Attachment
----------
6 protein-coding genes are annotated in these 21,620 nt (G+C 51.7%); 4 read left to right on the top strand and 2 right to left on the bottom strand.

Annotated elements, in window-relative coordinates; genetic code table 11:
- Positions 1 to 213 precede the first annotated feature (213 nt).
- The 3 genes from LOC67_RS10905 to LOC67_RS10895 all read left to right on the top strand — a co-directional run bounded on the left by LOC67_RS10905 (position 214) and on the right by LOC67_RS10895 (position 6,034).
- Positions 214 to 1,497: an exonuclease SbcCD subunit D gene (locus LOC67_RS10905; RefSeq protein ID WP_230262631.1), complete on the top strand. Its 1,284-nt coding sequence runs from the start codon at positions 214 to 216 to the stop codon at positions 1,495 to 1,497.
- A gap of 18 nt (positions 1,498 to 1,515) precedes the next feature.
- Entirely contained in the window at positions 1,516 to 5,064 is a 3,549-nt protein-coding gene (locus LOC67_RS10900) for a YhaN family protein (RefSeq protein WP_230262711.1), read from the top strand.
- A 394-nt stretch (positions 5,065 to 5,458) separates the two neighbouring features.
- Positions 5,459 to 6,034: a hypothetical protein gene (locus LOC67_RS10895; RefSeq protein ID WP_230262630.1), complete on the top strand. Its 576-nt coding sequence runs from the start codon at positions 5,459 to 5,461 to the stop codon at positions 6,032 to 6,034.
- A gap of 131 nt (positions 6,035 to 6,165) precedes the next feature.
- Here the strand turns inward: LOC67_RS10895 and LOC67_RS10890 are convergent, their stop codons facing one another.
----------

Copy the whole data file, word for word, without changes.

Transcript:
6 protein-coding genes are annotated in these 21,620 nt (G+C 51.7%); 4 read left to right on the top strand and 2 right to left on the bottom strand.

Annotated elements, in window-relative coordinates; genetic code table 11:
- Positions 1 to 213 precede the first annotated feature (213 nt).
- The 3 genes from LOC67_RS10905 to LOC67_RS10895 all read left to right on the top strand — a co-directional run bounded on the left by LOC67_RS10905 (position 214) and on the right by LOC67_RS10895 (position 6,034).
- Positions 214 to 1,497: an exonuclease SbcCD subunit D gene (locus LOC67_RS10905; RefSeq protein ID WP_230262631.1), complete on the top strand. Its 1,284-nt coding sequence runs from the start codon at positions 214 to 216 to the stop codon at positions 1,495 to 1,497.
- A gap of 18 nt (positions 1,498 to 1,515) precedes the next feature.
- Entirely contained in the window at positions 1,516 to 5,064 is a 3,549-nt protein-coding gene (locus LOC67_RS10900) for a YhaN family protein (RefSeq protein WP_230262711.1), read from the top strand.
- A 394-nt stretch (positions 5,065 to 5,458) separates the two neighbouring features.
- Positions 5,459 to 6,034: a hypothetical protein gene (locus LOC67_RS10895; RefSeq protein ID WP_230262630.1), complete on the top strand. Its 576-nt coding sequence runs from the start codon at positions 5,459 to 5,461 to the stop codon at positions 6,032 to 6,034.
- A gap of 131 nt (positions 6,035 to 6,165) precedes the next feature.
- Here the strand turns inward: LOC67_RS10895 and LOC67_RS10890 are convergent, their stop codons facing one another.